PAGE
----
What’s Your ROI on Your R&D

By Jarl Jensen

June 20, 2019


You’re leading a company — congratulations. You’re passionate. You’re motivated. It’s time to take over the world!

You’ve got to create new products, break into new markets, and create opportunities. All of your profits are pouring into your R&D to help make it happen and keep you charging ahead of your competitors.

All of the big Fortune 500 companies are doing the same thing, so that’s got to be a good strategy… right?

The untold story behind investing in R&D is that it hardly ever pays off. I’ve spent the past three decades immersed in R&D.

R&D is complex and difficult. By definition, it’s almost doomed to fail from the onset — even if you’re running a billion or million-dollar company. The danger of wasting resources on R&D is rarely recognized because so many people in your position deem it essential.

Shareholders see R&D as an investment that often costs 5 to 10% of sales. The R&D expense line item gets a pass time and again — and that’s a big mistake.

Why is R&D futile?

The problem with throwing money at solving problems is that problems often don’t need money to be solved. Problems need to be solved with sweat, tears, and mindful observation — but that is just the start.

Problems often need time to be solved.

In other words, problems need a certain set of conditions to become possible in order to be solved. Those conditions often have nothing to do with the money being spent on R&D.

Tangential Opportunity

Most of the time research and development is successful because of an accident. The famous example is the post-it note. A scientist was trying to make a gentle adhesive for a bandage and instead created the adhesive for a post-it note.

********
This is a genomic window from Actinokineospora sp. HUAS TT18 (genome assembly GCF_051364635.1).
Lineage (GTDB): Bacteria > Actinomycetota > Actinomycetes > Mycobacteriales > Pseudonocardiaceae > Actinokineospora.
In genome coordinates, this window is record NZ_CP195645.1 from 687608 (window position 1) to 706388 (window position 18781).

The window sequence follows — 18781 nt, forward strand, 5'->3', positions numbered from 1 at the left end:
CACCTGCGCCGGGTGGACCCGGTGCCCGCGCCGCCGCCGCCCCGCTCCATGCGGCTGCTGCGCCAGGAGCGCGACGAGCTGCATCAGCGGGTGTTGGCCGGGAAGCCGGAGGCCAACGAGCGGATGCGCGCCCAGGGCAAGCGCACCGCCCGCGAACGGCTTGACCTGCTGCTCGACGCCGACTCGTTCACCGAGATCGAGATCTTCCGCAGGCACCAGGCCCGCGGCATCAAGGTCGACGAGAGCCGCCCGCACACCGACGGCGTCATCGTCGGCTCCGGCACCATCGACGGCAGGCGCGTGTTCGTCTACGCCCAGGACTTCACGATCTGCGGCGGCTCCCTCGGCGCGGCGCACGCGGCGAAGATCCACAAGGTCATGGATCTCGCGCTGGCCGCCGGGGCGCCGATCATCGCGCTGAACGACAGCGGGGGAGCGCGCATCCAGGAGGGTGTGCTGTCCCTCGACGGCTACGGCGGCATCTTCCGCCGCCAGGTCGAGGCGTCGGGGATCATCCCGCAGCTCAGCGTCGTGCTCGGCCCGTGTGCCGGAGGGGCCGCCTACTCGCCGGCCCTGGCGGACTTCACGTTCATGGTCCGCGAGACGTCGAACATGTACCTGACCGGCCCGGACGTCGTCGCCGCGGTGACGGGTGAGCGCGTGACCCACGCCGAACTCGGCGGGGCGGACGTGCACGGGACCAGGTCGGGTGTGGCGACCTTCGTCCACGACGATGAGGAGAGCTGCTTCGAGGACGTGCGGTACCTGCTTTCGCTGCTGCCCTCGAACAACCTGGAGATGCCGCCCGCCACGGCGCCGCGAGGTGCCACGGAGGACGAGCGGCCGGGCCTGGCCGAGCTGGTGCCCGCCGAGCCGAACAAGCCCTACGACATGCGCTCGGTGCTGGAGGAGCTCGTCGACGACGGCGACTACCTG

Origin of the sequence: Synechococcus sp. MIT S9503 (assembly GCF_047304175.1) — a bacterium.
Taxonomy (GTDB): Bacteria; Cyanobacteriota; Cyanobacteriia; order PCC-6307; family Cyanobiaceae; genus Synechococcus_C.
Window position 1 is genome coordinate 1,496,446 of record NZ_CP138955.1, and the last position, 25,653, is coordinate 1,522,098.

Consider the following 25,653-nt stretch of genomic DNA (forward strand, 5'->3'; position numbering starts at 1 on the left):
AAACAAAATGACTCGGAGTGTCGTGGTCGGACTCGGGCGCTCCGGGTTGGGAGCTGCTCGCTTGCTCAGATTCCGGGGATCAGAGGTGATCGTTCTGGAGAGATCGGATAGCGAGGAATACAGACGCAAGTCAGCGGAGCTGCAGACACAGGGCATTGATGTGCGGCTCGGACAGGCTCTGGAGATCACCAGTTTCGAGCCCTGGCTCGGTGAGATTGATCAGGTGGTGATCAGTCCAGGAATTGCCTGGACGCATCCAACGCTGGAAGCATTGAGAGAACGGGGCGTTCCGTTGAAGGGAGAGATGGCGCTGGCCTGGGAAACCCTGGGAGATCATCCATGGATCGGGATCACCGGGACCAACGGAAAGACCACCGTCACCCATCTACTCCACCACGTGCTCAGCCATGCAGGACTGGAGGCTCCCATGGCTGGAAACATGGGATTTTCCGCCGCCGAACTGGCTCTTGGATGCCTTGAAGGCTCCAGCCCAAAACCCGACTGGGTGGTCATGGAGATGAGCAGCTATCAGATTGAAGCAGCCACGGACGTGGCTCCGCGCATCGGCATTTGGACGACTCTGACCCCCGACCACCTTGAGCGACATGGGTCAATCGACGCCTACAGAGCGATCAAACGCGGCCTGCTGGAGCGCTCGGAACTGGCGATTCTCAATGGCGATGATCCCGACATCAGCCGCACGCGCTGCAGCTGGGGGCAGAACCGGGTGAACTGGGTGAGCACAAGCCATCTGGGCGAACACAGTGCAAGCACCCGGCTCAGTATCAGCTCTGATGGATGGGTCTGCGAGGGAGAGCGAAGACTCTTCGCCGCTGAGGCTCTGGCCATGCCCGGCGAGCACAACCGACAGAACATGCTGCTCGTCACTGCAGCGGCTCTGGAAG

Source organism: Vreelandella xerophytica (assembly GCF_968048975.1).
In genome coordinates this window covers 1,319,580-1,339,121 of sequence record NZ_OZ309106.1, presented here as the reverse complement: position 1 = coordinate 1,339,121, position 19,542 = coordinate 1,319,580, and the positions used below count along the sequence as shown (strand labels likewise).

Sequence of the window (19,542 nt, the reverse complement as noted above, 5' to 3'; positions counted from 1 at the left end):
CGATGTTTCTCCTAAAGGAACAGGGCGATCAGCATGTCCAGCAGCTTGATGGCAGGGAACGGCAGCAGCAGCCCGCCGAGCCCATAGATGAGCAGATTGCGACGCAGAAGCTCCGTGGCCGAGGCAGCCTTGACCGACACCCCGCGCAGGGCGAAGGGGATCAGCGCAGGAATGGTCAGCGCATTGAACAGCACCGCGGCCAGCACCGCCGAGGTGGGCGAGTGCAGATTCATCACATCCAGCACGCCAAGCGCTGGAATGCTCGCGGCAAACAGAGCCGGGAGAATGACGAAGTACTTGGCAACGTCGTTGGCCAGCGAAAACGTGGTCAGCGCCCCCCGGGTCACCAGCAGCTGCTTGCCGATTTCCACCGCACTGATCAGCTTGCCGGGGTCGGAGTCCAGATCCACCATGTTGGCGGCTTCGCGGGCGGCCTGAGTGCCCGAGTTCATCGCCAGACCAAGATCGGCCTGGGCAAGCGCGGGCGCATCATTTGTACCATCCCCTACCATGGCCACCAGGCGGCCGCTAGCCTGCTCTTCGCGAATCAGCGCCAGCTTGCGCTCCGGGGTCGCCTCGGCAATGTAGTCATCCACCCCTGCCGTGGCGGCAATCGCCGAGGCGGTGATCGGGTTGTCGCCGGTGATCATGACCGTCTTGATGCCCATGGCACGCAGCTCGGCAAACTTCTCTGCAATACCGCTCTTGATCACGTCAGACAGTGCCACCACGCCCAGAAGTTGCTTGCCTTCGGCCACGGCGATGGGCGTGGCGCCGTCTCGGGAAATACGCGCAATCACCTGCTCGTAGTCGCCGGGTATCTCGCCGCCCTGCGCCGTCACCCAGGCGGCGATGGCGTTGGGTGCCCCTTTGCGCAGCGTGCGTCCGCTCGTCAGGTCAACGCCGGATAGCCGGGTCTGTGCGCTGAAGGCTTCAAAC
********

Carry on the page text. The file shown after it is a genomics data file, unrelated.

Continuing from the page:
If it was not for the realization that the adhesive could be used for something completely different, then the time and money spent would have been completely wasted.

Instead, the 3M Post-It note is hailed as a successful result of R&D despite the fact that the R&D failed to meet its original objectives.

Companies Should not Have an R&D Department

Most companies are complicated, regardless of size. There is marketing, sales, production, quality assurance, shipping, and more. Each function requires time-consuming and skilled attention.

Companies need to continue to improve their product, but most of the time those improvements don’t come from R&D. Ideas for improvements typically come from quality assurance that methodically improves production and fixes customer complaints.

Improvements and opportunity can also come from the sales department. Sales should always listen to customers who often find unique uses for products. Small requests for product changes or improvements from customers can lead to big opportunities for your business.

Companies often have R&D departments with big ambitions for products that leapfrog current products or even create new markets.

It’s time to realize that ambitious invention and innovation at this magnitude can’t be forced.

This kind of progress only happens when progress in other typically-unrelated fields can be used for a new revolutionary design. It is very difficult for scientists and engineers to put these pieces together and to know when, where, and how the missing piece will finally fall into place.

Small Acquisitions